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    Copper Surges to 10-Month High as Fed Brightens Demand Outlook

    By Anna Stablum and Halia Pavliva

    Aug. 13 (Bloomberg) -- Copper rose to the highest price in 10 months on speculation that demand will revive after the Federal Reserve suggested the U.S. recession is easing and second-quarter growth was reported in Germany and France.

    With the U.S. economy leveling out, the Fed said yesterday interest rates will remain near a record low for an extended period. In Germany and France, two of Europes largest economies, government statistics showed the gross domestic product of both rose 0.3 percent from the first quarter. Economists in Bloomberg News surveys forecast contractions.

    There is renewed optimism after the Fed meeting, Eliane Tanner, a Credit Suisse Group AG analyst, said by telephone from Zurich. In the longer term, demand should pick up due to increased industrial production.

    Copper for September delivery gained 9.05 cents, or 3.2 percent, to $2.914 a pound on the New York Mercantile Exchanges Comex unit. Earlier, the metal reached $2.93, the highest price for a most-active contract since Oct. 1.

    It is hard to say where the current rally could conceivably stall, Edward Meir, an MF Global Ltd. analyst in Darien, Connecticut, said today in a note. He said the rally could run through tomorrow before a correction sets in.

    Copper for delivery in three months rose $191, or 3.1 percent, to $6,381 a metric ton on the London Metal Exchange.

    Base-Metal Rally

    Among other base metals traded in London, nickel surged as much as 8.5 percent to the highest in almost a year in London, and zinc advanced to its highest since July 2008. Xstrata Plc and other mining companies posted eight of the 10 biggest gains in the U.K. benchmark FTSE 100 Index of shares.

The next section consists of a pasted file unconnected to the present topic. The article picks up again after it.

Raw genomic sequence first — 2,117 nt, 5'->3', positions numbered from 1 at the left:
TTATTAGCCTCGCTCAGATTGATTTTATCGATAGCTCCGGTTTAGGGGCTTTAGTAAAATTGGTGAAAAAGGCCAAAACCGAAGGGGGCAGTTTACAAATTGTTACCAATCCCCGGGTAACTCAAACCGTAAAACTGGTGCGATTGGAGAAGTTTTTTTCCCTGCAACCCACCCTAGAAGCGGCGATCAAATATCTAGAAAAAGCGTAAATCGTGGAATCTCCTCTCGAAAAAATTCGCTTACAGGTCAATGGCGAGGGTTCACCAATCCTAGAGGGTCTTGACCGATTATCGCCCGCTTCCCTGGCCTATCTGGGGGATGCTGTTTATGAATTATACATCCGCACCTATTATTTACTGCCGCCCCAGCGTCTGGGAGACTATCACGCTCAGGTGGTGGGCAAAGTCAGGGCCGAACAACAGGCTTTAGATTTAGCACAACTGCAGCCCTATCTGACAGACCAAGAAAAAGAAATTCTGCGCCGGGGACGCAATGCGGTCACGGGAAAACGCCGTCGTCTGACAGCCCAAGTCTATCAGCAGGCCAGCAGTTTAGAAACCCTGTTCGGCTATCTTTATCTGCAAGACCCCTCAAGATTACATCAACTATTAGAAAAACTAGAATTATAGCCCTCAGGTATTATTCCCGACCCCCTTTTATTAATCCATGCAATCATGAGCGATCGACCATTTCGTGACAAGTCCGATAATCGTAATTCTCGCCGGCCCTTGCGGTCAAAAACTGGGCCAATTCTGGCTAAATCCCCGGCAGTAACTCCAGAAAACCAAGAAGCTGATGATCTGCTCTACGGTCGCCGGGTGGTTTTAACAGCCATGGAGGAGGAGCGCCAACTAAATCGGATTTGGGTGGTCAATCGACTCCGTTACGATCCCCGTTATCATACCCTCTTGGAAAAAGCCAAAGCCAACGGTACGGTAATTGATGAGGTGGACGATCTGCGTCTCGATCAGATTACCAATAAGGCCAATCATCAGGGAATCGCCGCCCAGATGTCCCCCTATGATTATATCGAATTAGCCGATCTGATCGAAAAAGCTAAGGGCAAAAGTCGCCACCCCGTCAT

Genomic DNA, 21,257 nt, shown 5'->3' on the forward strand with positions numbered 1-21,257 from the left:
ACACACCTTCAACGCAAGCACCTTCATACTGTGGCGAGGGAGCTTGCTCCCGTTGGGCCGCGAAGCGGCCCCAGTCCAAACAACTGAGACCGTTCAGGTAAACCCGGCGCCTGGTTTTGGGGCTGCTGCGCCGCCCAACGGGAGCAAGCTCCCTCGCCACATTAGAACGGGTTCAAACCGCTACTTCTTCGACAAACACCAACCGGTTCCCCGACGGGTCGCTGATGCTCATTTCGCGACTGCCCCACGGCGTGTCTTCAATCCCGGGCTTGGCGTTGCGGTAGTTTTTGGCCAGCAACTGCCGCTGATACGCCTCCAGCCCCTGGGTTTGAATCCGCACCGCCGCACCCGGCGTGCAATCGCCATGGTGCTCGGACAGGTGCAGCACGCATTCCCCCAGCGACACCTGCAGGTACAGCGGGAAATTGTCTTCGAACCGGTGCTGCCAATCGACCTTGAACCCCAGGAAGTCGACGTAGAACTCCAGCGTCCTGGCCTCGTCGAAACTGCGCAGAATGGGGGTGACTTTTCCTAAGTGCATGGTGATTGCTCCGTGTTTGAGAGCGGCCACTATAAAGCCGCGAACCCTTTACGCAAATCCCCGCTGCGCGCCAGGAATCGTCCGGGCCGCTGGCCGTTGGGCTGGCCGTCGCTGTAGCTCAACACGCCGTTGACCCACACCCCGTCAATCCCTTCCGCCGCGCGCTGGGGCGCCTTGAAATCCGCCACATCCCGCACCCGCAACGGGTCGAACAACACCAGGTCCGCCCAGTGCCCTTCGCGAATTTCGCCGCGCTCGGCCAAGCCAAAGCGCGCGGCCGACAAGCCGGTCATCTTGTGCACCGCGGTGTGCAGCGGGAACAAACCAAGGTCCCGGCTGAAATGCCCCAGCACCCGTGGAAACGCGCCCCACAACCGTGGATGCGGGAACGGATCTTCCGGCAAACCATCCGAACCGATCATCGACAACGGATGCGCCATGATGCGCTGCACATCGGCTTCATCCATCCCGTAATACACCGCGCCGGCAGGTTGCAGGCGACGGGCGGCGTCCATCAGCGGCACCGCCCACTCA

In base metals, the rally resumes, Barclays Capital analysts including Gayle Berry said in a report. The analysts credited the Feds statement yesterday with driving up prices.

    London-traded copper has jumped 12 percent this month, heading for an eighth straight advance, and has more than doubled this year. Price gains for industrial metals sped up in recent weeks, lifting the LME Index of the six metals traded on the exchange by 15 percent in July, this years largest gain.

    The rally has been a bit too sharp for base metals, Credit Suisses Tanner said. She said prices including copper will decline in the next one to two months.

    Before buyers step back in, copper could reach the mid- $5,000 level in London, Tanner said.

    New York copper futures will average $2.75 a pound ($6,063 a ton) next year, ING Groep NV said yesterday in a report, 28 percent higher than forecast earlier.

    Among other LME metals, aluminum, lead and tin all climbed.

    To contact the reporters on this story: Anna Stablum in London at; Halia Pavliva in New York at

    Last Updated: August 13, 2009 14:01 EDT;sid=aFGa26PUd2.0

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